(Vatican Radio) Pope Francis issued two Apostolic Letters motu proprio on Tuesday, by which he introduced reforms to the legal structures of the Church, which deal with questions of marital nullity. At a news conference presenting the reforms to journalists at the Press Office of the Holy See on Tuesday, the President of the Pontifical Council for Legislative Texts, Cardinal Francesco Coccopalmerio – who was also a member of the Special Commission appointed to study the issue and make the recommendations on which the reform is based – explained that the reforms do not touch the nature and purpose either of marriage, or of the Church’s marriage law: marriage is a sacrament and is by its nature indissoluble; when a marriage is accused of nullity, the Church merely investigates to see whether the parties presumed to be married ever actually executed a valid marriage contract in the eyes of the Church.
“We are not strictly talking then, about a legal process that leads to the ‘annulment’ of a marriage,” as though the act of the Church court were one of nullification. “Nullity,” Cardinal Coccopalmerio explained, “is different from annulment – declaring the nullity of a marriage is absolutely different from decreeing the annulment of a marriage.”
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The President of the Pontifical Council for Legislative Texts went on to explain that the concern of the Holy Father is in the first place for the good of all the faithful, especially those of the faithful whose situations have been a cause of difficulty in living the Christian life as fully as possible. “The problem,” he said, “is rather of an exquisitely pastoral nature, and consists in rendering marriage nullity trials more swift and speedy, so as the more solicitously to serve the faithful who find themselves in such situations.”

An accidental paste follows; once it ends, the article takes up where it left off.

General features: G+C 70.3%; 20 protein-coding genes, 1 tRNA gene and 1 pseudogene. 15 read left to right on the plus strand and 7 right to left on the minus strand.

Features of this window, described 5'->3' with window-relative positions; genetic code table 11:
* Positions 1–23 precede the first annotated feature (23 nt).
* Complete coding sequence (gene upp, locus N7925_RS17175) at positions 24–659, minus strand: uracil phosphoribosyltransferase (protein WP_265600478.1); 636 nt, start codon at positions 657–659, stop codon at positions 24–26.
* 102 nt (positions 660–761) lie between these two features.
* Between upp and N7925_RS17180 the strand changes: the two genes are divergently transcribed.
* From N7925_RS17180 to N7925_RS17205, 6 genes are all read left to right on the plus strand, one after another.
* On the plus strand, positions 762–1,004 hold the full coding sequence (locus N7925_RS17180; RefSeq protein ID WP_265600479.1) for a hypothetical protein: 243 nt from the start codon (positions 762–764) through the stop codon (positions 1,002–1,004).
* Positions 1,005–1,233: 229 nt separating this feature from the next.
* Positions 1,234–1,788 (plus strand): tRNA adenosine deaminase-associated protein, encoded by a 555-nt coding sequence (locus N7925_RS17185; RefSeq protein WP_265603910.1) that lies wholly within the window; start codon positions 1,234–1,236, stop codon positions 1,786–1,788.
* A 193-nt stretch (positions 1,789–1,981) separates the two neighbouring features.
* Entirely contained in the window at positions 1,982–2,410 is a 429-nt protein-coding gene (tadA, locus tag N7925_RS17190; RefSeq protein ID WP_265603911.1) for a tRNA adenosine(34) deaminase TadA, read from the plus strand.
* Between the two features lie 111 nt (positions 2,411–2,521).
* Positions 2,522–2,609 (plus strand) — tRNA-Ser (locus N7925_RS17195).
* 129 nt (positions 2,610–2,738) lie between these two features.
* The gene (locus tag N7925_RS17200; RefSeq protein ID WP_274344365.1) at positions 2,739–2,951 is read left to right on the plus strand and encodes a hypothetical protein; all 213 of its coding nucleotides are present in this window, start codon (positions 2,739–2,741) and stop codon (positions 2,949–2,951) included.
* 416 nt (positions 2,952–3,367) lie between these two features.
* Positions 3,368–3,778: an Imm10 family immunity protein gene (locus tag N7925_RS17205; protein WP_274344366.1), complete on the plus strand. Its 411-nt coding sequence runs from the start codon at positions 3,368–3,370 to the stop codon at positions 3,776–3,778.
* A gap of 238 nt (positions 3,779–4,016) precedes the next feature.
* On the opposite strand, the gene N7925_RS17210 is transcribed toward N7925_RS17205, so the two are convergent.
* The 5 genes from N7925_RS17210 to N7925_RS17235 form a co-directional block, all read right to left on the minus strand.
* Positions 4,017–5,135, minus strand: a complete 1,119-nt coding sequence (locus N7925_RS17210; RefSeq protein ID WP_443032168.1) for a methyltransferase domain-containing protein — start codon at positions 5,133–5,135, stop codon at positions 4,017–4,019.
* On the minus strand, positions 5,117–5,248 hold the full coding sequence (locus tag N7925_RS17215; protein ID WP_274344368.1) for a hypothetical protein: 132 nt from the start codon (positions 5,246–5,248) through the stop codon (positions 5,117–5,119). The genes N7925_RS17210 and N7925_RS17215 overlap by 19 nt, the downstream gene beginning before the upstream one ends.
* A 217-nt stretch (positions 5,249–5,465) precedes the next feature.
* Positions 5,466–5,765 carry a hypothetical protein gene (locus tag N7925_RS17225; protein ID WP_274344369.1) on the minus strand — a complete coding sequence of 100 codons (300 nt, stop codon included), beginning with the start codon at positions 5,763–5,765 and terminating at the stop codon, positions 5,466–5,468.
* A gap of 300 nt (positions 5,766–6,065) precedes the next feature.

Three specific changes most directly address the question of speed in the process: the removal of the need for a twofold conforming sentence from both the court of first instance and then from the appellate court, which automatically reviewed the acts of the first instance trial – meaning that a single trial in the first instance will be considered sufficient for persons, whose presumed marriage has been declared null, to enter into new marriages under Church law; the introduction of the possibility for a single first instance trial judge to be stably established*; the creation of an expedited trial process for certain cases, in which the evidence of nullity is abundant, and both parties accuse the marriage of nullity.
“The power of the keys of Peter remains ever unchanged,” explained the Secretary of the Congregation for the Doctrine of the Faith, Archbishop Luis Ladaria, SJ, who was also a member of the reform commission and present at the press conference on Tuesday. “In this [nullity] process as well, the appeal to the Apostolic See is open to all, in order that the bond between the See of Peter and the particular Churches be confirmed.” Archbishop Ladaria concluded his remarks saying, “We all hope that this reform of the Code of Canon Law will bring with it the fruit the Holy Father desires, and that many Pastors and faithful desire with him as well.”
* The 1983 Code of Canon Law already allowed for permission to be granted for cases to be tried by a single judge, though the change confirms in law what has been the practice for many years in many jurisdictions
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